Court name
HC: Criminal Division (Uganda)
Case number
Miscellaneous Criminal Application 4 of 2017
Judgment date
15 June 2017

Yali v Uganda (Miscellaneous Criminal Application 4 of 2017) [2017] UGHCCRD 107 (15 June 2017);

Cite this case
[2017] UGHCCRD 107
Short summary:

Criminal law

Mubiru, J




(Arising out of Criminal Case No. 108 of 2015)

YALI AKBAR          ………………………….………………………………..… APPLICANT


UGANDA      ………………………………………………………….……      RESPONDENT


Before: Hon Justice Stephen Mubiru.


This is an application for reinstatement of bail. The applicant is indicted with one count of Aggravated Defilement c/s 129 (7) (a) of The Penal Code Act. It is alleged that on 13th May 2015 at Luzira village in Yumbe District, the accused applicant had unlawful sexual intercourse with Rongum Amimu, a boy under the age of 14 years. He was charged on 30th June 2015. On 5th January 2016, he was released on mandatory bail. He kept on reporting to the court for the mention of his case until 4th May 2016 when he was committed for trial by the High Court whereupon his bail was cancelled and court directed that he should be kept on remand, hence this application by which seeks the reinstatement of his bail pending his trial.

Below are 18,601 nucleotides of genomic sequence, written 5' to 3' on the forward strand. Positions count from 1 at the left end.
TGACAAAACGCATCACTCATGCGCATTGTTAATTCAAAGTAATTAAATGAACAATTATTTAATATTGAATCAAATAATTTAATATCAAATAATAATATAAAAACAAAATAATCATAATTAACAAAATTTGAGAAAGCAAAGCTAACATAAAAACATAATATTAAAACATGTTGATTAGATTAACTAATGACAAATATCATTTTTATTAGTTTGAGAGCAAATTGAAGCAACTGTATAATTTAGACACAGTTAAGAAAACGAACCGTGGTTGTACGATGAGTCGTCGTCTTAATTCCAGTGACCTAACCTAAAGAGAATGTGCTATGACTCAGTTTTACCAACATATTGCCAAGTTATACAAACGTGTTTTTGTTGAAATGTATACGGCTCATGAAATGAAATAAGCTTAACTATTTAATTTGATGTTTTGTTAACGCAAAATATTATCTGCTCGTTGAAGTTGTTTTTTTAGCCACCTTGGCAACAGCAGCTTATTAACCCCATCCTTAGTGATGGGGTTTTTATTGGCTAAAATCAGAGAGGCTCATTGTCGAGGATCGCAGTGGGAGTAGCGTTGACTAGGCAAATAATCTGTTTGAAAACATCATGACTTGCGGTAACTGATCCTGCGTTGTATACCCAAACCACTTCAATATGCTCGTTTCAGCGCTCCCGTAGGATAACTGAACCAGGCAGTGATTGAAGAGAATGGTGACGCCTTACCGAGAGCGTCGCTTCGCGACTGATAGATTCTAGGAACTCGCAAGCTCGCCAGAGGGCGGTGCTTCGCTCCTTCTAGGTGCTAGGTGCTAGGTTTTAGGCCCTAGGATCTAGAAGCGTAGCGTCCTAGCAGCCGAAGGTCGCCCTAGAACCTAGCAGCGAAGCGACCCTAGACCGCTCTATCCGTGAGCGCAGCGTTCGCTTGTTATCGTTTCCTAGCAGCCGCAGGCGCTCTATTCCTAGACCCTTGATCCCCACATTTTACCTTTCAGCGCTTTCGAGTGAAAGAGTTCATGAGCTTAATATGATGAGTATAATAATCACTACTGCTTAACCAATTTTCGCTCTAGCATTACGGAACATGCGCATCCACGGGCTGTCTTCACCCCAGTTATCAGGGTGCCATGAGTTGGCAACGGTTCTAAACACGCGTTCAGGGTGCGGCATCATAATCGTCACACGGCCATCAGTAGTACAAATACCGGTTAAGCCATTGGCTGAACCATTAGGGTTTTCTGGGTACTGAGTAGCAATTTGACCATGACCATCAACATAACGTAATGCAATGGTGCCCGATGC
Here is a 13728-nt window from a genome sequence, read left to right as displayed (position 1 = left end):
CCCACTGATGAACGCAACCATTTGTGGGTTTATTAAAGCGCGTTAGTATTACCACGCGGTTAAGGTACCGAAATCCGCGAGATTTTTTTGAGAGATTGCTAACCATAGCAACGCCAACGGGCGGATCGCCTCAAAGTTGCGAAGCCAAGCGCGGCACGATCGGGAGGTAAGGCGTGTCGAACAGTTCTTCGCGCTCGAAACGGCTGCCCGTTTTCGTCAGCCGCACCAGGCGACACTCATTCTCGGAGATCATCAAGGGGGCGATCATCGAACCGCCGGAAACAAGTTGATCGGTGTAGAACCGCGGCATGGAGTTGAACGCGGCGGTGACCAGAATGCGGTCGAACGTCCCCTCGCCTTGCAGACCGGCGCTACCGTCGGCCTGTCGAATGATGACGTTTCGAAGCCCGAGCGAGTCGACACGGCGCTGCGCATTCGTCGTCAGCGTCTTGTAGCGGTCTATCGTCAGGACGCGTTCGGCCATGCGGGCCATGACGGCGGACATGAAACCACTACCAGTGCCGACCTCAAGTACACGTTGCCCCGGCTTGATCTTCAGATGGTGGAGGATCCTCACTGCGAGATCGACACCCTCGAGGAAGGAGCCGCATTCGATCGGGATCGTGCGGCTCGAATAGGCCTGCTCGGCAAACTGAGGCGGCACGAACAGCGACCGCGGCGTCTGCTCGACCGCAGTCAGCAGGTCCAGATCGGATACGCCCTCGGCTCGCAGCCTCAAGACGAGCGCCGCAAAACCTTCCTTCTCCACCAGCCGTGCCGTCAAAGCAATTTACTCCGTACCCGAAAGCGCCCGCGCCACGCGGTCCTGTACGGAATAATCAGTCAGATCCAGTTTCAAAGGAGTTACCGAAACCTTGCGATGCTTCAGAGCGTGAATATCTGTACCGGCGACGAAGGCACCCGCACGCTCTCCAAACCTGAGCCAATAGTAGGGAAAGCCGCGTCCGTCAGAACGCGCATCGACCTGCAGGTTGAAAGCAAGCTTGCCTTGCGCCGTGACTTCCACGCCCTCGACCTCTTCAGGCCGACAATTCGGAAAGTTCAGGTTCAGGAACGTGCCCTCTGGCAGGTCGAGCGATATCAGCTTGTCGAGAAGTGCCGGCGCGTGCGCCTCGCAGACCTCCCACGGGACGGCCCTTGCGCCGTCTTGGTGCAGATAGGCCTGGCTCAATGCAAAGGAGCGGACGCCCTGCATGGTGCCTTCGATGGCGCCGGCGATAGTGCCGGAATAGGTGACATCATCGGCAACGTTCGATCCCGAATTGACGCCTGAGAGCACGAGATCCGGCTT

His application is by notice of motion under Article 23 (6) (a) and (c) of the Constitution of the Republic of Uganda, and sections 14 and 15 (4) of the Trial on Indictments Act Cap.23. It is dated 6th June 2017 and it is supported his affidavit sworn on 3rd May 2017.. The main grounds of his application as stated in the notice of motion and supporting affidavit are that; before his committal to the High Court, he had been granted mandatory bail and he had accordingly honoured the bail conditions until then. Upon committal, his bail was cancelled and he was remanded. The respondent did not file an affidavit in reply.

At the hearing of the application, the applicant was represented by Mr. Mohammed Nasur Buga while the state was represented by Mr. Emmanuel Pirimba, State Attorney. Counsel for the applicant, in his submissions, elaborated further the grounds stated in the motion and supporting affidavit and presented two sureties for the applicant. In his response, the learned State Attorney neither opposed the application nor the sureties presented.